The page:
Monday, July 25, 2016
"Why me? Why me every time?"
The internet has had an astounding effect on anonymizing individuals. Anyone can be anything they want and as long as a face-to-face meeting is never required, but when it is many perceived realities quickly become actual realities. Reconciling the two is an adventure in image control or--in the case of Snotgirl #1 from Image Comics--a misadventure. The issue is written by Bryan Lee O'Malley, illustrated by Leslie Hung, colored by Mickey Quinn and lettered by Maré odomo.
WHO IS LOTTIE PERSON? Is she a gorgeous, fun-loving social media star with a perfect life or a gross, allergy-ridden mess? Enter a world of snot, blood and tears in this new ongoing series.
If there's anyone who can tap into the youthful exuberance scene it's O'Malley and he does that exceptionally well in Snotgirl #1. Lottie is a almost 26 which is practically too old for the fashion game that she's in and she's constantly trying to project a perfect image that aligns with the same perfection found via Photoshop. O'Malley uses a very slick approach to dialogue by working in plenty of variants of communication that reflect the ways that youths communicate with one another, infusing the issue with the perception of a carefree spirit that's undermined by an almost incessant need for approval. It's a great way of telling the story while also reinforcing the characterization of Lottie and those individuals she interacts with. The ending of the issue feels a little random though in that it makes a few leaps in the last few pages that happen pretty quickly, but O'Malley's got plenty of time to bring it all around.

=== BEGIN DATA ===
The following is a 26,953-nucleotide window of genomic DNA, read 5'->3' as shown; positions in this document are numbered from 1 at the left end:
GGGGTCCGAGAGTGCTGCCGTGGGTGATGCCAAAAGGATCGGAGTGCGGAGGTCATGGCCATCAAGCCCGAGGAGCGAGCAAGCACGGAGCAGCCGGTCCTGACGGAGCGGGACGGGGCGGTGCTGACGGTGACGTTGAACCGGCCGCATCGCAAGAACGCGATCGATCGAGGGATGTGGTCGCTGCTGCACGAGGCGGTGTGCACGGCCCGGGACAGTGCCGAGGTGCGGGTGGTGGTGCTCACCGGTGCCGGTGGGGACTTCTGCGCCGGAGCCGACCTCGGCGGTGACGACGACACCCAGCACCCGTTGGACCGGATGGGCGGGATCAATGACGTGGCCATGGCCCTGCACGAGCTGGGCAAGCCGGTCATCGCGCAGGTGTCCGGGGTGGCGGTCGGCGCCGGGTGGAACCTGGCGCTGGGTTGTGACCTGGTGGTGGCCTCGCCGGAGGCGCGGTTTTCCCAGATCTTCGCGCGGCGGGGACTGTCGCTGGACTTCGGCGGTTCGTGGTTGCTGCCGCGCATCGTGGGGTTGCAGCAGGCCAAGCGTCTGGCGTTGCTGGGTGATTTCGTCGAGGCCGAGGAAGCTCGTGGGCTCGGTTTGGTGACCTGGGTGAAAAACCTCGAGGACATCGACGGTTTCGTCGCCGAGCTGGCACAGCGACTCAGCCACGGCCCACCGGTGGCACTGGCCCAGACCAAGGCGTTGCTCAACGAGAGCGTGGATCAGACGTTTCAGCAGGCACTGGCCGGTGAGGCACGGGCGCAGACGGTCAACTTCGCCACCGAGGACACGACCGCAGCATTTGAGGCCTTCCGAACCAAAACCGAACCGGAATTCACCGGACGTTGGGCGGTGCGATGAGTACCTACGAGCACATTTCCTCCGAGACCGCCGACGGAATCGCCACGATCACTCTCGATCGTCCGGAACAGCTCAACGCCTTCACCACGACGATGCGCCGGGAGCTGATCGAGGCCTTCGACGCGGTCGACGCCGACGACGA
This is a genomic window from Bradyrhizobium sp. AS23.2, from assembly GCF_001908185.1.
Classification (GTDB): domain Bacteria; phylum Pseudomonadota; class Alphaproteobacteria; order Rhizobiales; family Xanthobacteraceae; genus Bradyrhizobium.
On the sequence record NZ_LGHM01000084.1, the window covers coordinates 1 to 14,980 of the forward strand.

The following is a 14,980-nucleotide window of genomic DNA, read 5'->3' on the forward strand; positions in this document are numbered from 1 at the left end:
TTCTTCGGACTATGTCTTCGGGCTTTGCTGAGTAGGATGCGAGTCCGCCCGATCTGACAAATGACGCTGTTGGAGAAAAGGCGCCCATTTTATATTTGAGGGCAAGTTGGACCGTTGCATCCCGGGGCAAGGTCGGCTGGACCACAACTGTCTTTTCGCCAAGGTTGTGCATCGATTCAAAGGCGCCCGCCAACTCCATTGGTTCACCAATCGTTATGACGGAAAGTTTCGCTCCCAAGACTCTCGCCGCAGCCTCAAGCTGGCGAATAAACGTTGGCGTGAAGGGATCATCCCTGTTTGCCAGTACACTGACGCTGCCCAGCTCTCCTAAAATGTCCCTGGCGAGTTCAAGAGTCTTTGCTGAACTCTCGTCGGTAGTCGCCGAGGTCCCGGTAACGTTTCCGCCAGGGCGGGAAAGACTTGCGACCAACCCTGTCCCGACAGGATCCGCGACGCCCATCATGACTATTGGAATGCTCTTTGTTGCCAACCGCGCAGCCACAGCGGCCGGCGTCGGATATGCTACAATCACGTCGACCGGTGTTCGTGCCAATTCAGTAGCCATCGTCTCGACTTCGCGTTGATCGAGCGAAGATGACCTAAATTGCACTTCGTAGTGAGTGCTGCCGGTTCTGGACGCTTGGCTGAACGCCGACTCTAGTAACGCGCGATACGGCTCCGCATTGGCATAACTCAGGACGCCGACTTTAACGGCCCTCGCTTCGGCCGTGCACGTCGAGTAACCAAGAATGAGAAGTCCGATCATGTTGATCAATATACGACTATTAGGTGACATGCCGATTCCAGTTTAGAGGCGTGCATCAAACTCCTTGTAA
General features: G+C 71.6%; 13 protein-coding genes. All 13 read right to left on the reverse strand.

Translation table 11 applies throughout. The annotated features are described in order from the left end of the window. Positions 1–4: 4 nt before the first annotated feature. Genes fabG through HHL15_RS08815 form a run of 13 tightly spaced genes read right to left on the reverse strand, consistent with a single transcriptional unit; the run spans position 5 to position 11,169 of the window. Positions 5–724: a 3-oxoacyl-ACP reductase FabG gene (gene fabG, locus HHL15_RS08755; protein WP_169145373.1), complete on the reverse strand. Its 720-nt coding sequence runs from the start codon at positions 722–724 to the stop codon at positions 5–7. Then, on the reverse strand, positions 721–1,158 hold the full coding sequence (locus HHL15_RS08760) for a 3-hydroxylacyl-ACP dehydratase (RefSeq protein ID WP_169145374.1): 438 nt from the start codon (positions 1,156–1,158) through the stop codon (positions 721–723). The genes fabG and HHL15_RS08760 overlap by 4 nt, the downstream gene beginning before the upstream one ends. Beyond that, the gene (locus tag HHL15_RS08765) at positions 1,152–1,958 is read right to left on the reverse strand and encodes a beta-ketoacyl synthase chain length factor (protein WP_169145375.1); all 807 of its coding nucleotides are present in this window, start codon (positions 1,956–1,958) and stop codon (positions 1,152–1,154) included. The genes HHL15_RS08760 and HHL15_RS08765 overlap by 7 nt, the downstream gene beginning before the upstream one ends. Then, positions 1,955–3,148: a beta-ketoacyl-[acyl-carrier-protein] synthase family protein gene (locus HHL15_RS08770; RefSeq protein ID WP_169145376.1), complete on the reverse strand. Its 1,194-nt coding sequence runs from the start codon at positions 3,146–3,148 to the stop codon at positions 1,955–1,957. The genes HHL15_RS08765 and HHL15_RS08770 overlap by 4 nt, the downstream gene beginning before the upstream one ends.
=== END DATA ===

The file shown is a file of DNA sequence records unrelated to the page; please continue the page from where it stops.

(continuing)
Hung does a fantastic job of rendering the characters in Snotgirl #1 in a way that offers deference to the image of themselves they try to hard to cultivate and maintain. Lottie and the fashionistas always bring their A-game when it comes to being out in public, but Hung also illustrates Lottie a lot more vulnerably in her more private moments. The dichotomous approach to Lottie in particular is extremely powerful and reinforces the narrative that people put on masks everyday--whether they do it physically or emotionally. Hung also draws on manga influences in the work, such as the exaggerated physical response of tears and excessive snot when Lottie breaks down. The bright, vivid colors give the book the appropriate sense of buoyancy and flair befitting Lottie and the world she lives in.
Snotgirl #1 is a very strange first issue that's laid out in a way that many people can relate to. Lottie faces a daily struggle to reconcile her private and public personas with the two very rarely falling in step. O'Malley's script is slick and cheeky, providing plenty of characterization and a clear direction for Lottie to sort out her problems. Hung's artwork is bubblegum in its presentation and Lottie in particular is given a very embellished appearance that echoes the core thematic elements of the work. Snotgirl #1 is a very fast-paced issue and the larger plot requires the reader to dig a little deeper to fully embrace what's going on.
Snotgirl #1 is in stores now.